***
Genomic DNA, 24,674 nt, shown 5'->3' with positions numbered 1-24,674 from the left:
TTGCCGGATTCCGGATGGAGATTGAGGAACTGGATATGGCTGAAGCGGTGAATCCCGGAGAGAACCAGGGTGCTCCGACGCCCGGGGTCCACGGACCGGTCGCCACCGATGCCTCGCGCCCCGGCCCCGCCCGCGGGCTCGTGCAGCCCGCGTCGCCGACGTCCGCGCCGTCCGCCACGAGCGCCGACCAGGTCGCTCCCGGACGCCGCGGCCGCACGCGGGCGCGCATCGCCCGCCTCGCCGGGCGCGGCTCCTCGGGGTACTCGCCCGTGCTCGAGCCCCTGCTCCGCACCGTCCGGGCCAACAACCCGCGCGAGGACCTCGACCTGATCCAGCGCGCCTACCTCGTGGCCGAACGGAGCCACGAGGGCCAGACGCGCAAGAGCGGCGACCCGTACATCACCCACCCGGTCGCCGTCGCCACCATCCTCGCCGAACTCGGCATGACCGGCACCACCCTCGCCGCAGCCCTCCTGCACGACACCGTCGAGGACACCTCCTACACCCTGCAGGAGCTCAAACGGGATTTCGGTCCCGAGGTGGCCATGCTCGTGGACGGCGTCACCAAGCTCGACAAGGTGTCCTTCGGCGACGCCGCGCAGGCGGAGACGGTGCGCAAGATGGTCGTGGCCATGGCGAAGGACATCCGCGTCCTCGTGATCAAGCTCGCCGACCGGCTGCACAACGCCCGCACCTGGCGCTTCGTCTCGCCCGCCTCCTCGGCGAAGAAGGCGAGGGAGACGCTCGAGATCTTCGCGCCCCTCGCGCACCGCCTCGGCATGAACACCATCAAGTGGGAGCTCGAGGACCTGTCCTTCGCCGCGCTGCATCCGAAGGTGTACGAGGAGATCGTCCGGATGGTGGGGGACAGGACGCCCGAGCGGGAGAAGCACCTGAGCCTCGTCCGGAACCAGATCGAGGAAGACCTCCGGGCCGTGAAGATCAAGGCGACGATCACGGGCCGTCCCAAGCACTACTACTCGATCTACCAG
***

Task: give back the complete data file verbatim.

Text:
Genomic DNA, 24,674 nt, shown 5'->3' with positions numbered 1-24,674 from the left:
TTGCCGGATTCCGGATGGAGATTGAGGAACTGGATATGGCTGAAGCGGTGAATCCCGGAGAGAACCAGGGTGCTCCGACGCCCGGGGTCCACGGACCGGTCGCCACCGATGCCTCGCGCCCCGGCCCCGCCCGCGGGCTCGTGCAGCCCGCGTCGCCGACGTCCGCGCCGTCCGCCACGAGCGCCGACCAGGTCGCTCCCGGACGCCGCGGCCGCACGCGGGCGCGCATCGCCCGCCTCGCCGGGCGCGGCTCCTCGGGGTACTCGCCCGTGCTCGAGCCCCTGCTCCGCACCGTCCGGGCCAACAACCCGCGCGAGGACCTCGACCTGATCCAGCGCGCCTACCTCGTGGCCGAACGGAGCCACGAGGGCCAGACGCGCAAGAGCGGCGACCCGTACATCACCCACCCGGTCGCCGTCGCCACCATCCTCGCCGAACTCGGCATGACCGGCACCACCCTCGCCGCAGCCCTCCTGCACGACACCGTCGAGGACACCTCCTACACCCTGCAGGAGCTCAAACGGGATTTCGGTCCCGAGGTGGCCATGCTCGTGGACGGCGTCACCAAGCTCGACAAGGTGTCCTTCGGCGACGCCGCGCAGGCGGAGACGGTGCGCAAGATGGTCGTGGCCATGGCGAAGGACATCCGCGTCCTCGTGATCAAGCTCGCCGACCGGCTGCACAACGCCCGCACCTGGCGCTTCGTCTCGCCCGCCTCCTCGGCGAAGAAGGCGAGGGAGACGCTCGAGATCTTCGCGCCCCTCGCGCACCGCCTCGGCATGAACACCATCAAGTGGGAGCTCGAGGACCTGTCCTTCGCCGCGCTGCATCCGAAGGTGTACGAGGAGATCGTCCGGATGGTGGGGGACAGGACGCCCGAGCGGGAGAAGCACCTGAGCCTCGTCCGGAACCAGATCGAGGAAGACCTCCGGGCCGTGAAGATCAAGGCGACGATCACGGGCCGTCCCAAGCACTACTACTCGATCTACCAG